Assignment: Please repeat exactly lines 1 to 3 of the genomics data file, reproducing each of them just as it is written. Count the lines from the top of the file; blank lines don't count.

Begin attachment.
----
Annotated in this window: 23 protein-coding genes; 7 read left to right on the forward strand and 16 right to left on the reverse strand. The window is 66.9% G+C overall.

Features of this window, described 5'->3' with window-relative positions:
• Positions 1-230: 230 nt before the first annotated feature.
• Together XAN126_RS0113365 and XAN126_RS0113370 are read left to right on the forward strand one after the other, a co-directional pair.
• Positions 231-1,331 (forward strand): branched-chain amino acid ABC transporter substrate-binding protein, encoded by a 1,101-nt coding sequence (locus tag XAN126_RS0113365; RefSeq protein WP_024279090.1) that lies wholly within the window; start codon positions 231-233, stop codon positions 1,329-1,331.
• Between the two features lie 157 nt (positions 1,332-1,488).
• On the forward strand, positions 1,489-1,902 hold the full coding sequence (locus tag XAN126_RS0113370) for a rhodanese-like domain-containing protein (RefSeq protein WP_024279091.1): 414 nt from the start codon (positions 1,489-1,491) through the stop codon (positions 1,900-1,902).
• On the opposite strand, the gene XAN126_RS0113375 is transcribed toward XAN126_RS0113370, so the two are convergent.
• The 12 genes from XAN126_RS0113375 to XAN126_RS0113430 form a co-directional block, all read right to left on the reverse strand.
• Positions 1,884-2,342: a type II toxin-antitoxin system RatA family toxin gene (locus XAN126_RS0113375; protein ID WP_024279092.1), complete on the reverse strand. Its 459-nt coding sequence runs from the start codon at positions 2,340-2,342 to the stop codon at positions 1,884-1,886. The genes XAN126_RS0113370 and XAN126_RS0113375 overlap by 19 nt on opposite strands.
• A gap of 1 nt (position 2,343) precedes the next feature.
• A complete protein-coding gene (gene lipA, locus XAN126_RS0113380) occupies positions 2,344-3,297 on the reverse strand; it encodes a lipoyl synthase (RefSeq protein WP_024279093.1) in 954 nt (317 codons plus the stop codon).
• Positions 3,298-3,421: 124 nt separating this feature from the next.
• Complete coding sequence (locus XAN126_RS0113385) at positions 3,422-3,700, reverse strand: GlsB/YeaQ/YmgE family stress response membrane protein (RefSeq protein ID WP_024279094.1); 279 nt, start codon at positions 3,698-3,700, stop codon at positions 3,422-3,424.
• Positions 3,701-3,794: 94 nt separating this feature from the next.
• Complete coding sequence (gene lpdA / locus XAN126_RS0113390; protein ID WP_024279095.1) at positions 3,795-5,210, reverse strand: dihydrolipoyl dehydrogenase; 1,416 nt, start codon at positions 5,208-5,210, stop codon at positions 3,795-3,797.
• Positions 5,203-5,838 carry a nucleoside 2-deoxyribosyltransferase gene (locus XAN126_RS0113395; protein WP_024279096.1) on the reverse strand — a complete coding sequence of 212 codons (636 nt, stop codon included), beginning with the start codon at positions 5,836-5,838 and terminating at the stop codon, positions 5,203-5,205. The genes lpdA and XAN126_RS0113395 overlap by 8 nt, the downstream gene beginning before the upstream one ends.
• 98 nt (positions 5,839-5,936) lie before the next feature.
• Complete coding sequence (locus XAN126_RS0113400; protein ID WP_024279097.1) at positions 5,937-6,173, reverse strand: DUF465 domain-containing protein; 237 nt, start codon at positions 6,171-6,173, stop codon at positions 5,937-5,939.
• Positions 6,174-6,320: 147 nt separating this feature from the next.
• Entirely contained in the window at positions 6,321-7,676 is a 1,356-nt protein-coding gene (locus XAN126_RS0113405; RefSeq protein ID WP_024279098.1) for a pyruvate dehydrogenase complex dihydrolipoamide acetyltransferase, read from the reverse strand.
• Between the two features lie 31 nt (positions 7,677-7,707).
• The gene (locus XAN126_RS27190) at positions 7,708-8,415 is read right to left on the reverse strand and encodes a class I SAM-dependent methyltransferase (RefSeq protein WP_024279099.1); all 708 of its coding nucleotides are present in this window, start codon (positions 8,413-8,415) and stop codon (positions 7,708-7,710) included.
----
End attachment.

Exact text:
Annotated in this window: 23 protein-coding genes; 7 read left to right on the forward strand and 16 right to left on the reverse strand. The window is 66.9% G+C overall.

Features of this window, described 5'->3' with window-relative positions:
• Positions 1-230: 230 nt before the first annotated feature.